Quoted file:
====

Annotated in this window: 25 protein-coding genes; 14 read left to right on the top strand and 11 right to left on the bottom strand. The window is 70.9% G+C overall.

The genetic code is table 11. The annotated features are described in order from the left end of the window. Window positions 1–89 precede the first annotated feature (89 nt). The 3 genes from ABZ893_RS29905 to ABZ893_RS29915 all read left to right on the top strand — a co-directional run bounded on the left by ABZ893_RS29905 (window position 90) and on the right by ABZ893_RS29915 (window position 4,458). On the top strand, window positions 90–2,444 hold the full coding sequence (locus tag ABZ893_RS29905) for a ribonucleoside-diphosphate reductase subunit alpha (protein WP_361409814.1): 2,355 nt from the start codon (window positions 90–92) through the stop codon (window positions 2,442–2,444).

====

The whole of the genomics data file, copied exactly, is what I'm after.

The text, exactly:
Annotated in this window: 25 protein-coding genes; 14 read left to right on the top strand and 11 right to left on the bottom strand. The window is 70.9% G+C overall.

The genetic code is table 11. The annotated features are described in order from the left end of the window. Window positions 1–89 precede the first annotated feature (89 nt). The 3 genes from ABZ893_RS29905 to ABZ893_RS29915 all read left to right on the top strand — a co-directional run bounded on the left by ABZ893_RS29905 (window position 90) and on the right by ABZ893_RS29915 (window position 4,458). On the top strand, window positions 90–2,444 hold the full coding sequence (locus tag ABZ893_RS29905) for a ribonucleoside-diphosphate reductase subunit alpha (protein WP_361409814.1): 2,355 nt from the start codon (window positions 90–92) through the stop codon (window positions 2,442–2,444).